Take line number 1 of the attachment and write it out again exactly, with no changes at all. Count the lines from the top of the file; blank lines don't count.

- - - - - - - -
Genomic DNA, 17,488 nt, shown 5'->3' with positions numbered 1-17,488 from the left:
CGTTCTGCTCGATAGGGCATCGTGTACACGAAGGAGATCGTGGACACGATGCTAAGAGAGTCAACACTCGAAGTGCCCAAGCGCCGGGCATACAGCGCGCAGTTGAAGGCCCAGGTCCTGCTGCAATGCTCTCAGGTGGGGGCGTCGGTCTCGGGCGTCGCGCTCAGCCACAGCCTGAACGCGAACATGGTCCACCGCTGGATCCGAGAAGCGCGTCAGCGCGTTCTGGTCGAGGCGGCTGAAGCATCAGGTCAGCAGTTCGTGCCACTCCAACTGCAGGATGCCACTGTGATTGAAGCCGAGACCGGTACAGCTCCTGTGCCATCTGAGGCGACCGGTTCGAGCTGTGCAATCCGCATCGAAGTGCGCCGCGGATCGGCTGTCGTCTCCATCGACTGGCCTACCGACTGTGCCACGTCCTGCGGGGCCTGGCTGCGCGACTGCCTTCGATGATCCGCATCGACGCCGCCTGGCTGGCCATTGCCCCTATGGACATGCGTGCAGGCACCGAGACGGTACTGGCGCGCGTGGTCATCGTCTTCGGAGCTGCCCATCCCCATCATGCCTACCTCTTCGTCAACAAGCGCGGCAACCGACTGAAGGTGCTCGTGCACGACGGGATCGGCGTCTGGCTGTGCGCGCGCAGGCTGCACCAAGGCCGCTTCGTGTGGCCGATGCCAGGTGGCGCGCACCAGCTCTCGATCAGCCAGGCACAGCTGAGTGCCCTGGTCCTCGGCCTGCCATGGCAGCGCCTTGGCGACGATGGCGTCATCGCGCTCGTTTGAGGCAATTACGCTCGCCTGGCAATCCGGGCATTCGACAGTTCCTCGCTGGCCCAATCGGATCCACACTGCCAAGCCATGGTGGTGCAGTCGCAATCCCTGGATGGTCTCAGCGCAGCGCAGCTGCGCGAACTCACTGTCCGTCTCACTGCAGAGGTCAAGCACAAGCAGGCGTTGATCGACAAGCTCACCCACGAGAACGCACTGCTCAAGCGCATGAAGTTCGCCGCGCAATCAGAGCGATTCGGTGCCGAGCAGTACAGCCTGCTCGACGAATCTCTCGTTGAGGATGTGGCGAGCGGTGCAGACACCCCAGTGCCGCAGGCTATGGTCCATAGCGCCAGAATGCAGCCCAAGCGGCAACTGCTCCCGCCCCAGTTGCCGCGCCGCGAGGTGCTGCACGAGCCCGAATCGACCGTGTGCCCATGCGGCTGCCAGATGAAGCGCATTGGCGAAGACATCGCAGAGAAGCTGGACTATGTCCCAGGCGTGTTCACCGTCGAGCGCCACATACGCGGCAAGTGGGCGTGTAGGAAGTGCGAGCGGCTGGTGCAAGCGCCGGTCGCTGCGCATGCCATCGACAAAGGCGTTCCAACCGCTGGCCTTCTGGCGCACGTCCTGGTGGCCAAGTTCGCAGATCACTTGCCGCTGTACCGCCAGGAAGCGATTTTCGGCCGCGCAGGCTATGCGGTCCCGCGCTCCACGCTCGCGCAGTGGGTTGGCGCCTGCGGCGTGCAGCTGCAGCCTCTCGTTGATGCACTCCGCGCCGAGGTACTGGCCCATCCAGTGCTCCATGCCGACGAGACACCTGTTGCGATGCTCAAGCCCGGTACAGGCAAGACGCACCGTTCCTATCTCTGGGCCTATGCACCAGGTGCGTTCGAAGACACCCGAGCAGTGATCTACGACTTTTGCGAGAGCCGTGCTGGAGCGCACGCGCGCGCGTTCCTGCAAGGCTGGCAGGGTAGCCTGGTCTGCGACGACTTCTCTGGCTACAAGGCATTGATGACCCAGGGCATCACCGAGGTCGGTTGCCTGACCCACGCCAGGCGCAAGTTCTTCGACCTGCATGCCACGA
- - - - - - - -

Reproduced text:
Genomic DNA, 17,488 nt, shown 5'->3' with positions numbered 1-17,488 from the left: